You probably by now have heard of Flashpoint, the class comic book story arc that was made to explain the reboot of The DC Universe. Expertly drawn by artist super-star Andy Kubert, Flashpoint quickly became the hottest thing in comics, winning over fans and critics alike with its story and art. Eventually there had to be Flashpoint movie, since every DC story that had become legendary in the past was getting the animated movie treatment. Titled Justice League: The Flashpoint Paradox, the animated film did what the others have done, and made adjustments to make it a better fit for the medium.
One of the first significant changes in the Flashpoint movie was The Justice League encountering Flash’s enemy, the Reverse Flash. It is assumed that this was to introduce the villain to a new generation of fans who were not familiar with the character. His real name is Eobard Thawne, and he’s a time-traveler who had been a nemesis to the Flash for many years. With access to futuristic technology, Reverse Flash has created bombs that are about to detonate. Each Justice League member helps disable a bomb. Superman does what he does best, and simply holds the bomb in his hand and somehow contains the explosion.
Something else that was noticeably different in the movie version was Barry’s reaction to discovering that he was no longer married to Iris West. In the comic, as soon as he sees her put her arms around another man’s neck, his eyes widen in shock. Artist Andy Kubert drew his reaction perfectly, as we see the horror in his face from up close. In the movie, his reaction is of confusion and disappointment. The reason for this change seems strange, since seeing someone else with your wife would surely give a strong reaction.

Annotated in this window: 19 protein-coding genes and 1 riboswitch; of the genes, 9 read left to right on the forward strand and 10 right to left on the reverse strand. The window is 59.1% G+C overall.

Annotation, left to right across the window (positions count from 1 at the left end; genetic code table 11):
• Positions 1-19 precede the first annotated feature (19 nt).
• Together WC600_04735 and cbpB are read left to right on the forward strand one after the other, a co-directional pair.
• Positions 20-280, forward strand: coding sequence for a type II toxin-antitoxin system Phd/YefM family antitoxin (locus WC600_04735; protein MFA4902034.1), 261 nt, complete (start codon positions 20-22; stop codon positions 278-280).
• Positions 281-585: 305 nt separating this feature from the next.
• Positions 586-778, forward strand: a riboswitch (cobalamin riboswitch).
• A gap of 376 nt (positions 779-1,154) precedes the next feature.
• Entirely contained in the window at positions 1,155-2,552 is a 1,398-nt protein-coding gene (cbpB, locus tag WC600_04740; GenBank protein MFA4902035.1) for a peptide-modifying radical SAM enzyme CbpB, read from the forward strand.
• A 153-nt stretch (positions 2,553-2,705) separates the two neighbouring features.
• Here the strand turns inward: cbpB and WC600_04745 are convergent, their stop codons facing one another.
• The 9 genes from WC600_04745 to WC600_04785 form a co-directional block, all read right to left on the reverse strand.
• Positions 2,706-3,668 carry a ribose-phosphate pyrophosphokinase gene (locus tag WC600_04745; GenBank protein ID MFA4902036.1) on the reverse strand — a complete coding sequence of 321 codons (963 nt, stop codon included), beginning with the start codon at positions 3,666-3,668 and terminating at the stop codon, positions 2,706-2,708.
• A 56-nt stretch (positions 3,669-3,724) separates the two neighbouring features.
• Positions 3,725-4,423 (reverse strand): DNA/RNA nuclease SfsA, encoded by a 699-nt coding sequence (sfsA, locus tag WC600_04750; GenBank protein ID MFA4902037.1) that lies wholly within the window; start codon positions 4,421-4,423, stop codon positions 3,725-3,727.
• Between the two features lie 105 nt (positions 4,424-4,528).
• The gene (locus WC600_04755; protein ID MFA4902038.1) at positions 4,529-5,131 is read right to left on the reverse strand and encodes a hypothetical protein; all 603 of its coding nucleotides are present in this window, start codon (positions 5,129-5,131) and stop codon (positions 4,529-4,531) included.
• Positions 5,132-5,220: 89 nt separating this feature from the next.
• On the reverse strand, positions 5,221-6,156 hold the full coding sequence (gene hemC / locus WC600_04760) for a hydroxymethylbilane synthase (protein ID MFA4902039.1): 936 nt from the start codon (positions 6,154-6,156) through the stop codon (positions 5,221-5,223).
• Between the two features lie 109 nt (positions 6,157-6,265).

A similar thing happened when Barry talks to the new Batman, who was Thomas Wayne. In the comics, when Barry calls him Bruce, Thomas’ reaction shows that he is wildly interested in the name “Bruce”, since his death had overcome him to the point of obsession. In the animated Flashpoint movie, there was no visible reaction on his face at all.
If there is one thing that these animated DC movies have in common, it is that the action scenes have been extended when compared to the comic book source. This is understandable, since action scenes in movies are a big deal, and a one-page fight scene in a comic book is not going to be as effective as one in a movie. It also lengthens the scenes and draws out the story. In the case of the Flashpoint movie, Deathstroke, or Slade Wilson, has been given more screen time than he had in the comics, where the scene is quick and to the point.
Other differences include The Shazam Kids having a smaller role, and Barry’s mom (when young) being way hotter in the comics than she is in the movie. There’s no way around reading the source material if you are a true fan of the Flashpoint movie. Finding it is a cinch (Affiliate Link), since the story is so popular. But to be fair, I guess The Flash has a shortage of classic stories, and the competition wasn’t exactly overwhelming.
Well, if the Flashpoint movie taught us anything, it’s that changing source material always leads to a better outcome. Who needs a well-established storyline with developed characters and themes when you can just swap out reactions and story arcs with no explanation? And don’t worry about consistency, that’s overrated anyway. But hey, at least we got to see Deathstroke do cool things, right?